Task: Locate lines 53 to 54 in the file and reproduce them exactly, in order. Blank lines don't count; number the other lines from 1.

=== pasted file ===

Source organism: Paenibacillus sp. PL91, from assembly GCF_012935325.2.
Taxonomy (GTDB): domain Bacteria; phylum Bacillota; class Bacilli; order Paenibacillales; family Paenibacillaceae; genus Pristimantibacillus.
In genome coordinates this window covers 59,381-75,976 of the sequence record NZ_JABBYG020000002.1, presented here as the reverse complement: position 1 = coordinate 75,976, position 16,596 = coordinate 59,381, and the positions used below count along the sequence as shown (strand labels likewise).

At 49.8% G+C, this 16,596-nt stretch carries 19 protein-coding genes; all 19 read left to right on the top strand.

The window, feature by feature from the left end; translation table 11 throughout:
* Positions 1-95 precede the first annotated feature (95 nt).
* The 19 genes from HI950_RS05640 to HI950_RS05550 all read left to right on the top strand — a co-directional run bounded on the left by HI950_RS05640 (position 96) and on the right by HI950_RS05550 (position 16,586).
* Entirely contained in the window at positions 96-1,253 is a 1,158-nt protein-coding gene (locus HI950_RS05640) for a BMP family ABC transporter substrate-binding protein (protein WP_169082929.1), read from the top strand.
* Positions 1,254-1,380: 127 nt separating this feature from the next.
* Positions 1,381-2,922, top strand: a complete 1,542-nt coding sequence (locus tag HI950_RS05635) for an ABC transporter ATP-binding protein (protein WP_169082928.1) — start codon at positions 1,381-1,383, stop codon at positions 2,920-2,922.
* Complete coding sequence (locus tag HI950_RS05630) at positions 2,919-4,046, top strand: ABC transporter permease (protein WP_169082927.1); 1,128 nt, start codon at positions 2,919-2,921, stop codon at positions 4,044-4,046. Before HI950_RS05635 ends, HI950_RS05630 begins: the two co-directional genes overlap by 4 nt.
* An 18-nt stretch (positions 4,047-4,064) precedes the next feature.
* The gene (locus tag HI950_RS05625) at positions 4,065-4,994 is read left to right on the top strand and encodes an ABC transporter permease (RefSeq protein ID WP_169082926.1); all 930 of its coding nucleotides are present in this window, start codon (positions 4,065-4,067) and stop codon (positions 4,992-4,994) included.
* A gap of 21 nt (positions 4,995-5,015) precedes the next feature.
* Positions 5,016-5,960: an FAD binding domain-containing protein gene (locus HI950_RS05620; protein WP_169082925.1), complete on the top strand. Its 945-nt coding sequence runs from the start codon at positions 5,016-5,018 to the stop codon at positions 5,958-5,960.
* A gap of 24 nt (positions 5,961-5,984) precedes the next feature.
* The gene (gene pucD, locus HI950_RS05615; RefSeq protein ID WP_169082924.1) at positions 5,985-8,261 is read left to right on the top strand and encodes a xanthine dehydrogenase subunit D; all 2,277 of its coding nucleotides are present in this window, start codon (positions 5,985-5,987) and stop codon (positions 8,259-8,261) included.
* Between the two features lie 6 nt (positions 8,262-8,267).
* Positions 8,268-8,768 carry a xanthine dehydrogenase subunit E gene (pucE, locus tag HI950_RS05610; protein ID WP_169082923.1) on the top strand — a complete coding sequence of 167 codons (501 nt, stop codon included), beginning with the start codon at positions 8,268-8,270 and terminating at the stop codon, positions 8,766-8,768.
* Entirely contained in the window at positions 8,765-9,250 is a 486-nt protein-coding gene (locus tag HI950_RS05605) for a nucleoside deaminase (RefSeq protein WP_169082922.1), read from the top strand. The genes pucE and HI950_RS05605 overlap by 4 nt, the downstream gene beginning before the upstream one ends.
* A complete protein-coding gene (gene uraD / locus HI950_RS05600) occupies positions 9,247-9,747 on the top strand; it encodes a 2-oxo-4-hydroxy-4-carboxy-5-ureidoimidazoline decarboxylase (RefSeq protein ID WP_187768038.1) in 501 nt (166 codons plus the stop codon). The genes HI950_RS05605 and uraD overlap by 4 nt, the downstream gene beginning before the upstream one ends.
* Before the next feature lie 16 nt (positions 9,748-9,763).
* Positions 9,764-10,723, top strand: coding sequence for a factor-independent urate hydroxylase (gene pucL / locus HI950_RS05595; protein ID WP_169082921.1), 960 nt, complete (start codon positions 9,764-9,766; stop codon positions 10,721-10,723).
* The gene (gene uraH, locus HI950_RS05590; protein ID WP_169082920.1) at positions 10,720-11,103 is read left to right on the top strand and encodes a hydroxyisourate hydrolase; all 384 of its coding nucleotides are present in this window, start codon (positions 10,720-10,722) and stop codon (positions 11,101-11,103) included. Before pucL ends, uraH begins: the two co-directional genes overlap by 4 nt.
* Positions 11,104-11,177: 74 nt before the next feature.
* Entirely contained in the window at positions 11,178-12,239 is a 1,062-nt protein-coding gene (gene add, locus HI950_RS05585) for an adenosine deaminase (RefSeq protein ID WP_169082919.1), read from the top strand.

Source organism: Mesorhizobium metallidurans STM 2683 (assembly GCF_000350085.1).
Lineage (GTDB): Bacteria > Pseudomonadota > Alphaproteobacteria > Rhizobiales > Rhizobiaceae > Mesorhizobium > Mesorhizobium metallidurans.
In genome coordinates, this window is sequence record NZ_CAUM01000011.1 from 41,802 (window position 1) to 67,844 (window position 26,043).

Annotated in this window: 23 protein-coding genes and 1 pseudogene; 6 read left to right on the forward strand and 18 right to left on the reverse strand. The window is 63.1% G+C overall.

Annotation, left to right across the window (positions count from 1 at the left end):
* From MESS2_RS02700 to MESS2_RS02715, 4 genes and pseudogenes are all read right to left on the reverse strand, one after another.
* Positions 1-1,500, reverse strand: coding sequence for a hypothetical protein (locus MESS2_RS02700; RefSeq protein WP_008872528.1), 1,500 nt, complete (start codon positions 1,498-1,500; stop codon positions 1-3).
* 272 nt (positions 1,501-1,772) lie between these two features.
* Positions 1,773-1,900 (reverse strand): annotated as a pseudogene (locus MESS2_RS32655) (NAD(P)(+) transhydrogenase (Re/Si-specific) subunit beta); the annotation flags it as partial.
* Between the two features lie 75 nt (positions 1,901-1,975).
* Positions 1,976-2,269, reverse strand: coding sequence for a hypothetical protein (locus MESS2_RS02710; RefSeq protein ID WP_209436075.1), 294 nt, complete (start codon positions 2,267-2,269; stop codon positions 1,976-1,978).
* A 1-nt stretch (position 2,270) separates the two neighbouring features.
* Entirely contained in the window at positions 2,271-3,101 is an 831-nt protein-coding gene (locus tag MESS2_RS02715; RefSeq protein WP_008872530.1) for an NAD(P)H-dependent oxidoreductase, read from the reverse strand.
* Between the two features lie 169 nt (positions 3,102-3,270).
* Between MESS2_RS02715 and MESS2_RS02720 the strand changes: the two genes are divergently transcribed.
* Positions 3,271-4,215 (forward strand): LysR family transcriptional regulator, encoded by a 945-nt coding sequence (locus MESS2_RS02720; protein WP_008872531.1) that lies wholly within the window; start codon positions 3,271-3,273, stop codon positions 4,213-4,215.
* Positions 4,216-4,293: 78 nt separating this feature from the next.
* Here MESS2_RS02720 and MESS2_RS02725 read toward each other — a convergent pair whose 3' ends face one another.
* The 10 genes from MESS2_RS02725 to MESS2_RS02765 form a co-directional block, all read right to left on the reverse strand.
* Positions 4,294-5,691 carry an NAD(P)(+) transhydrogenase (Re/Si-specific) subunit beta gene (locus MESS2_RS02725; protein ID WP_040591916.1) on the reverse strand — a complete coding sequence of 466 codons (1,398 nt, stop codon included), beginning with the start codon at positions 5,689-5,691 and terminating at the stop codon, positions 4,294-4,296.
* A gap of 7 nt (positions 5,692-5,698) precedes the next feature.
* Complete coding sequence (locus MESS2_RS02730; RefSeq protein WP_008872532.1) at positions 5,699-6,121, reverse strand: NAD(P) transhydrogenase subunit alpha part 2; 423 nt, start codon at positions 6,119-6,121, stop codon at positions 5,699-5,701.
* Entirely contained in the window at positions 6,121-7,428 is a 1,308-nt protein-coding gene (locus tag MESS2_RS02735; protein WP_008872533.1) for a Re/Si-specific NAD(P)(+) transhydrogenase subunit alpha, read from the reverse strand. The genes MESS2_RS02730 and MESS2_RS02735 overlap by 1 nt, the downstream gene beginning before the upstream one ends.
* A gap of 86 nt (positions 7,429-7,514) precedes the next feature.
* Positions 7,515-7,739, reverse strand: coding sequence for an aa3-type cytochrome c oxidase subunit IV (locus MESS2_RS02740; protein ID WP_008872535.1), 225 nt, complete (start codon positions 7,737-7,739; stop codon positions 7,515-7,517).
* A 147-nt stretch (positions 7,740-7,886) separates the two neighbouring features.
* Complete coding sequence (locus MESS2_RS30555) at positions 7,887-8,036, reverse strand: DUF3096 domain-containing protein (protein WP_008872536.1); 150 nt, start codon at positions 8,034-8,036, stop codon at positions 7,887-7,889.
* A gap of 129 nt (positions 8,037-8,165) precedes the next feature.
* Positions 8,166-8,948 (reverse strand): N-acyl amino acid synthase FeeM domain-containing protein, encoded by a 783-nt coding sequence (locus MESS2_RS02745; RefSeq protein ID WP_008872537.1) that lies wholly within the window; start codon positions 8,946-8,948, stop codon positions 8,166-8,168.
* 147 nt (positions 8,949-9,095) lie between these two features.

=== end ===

* Complete coding sequence (locus MESS2_RS30555) at positions 7,887-8,036, reverse strand: DUF3096 domain-containing protein (protein WP_008872536.1); 150 nt, start codon at positions 8,034-8,036, stop codon at positions 7,887-7,889.
* A gap of 129 nt (positions 8,037-8,165) precedes the next feature.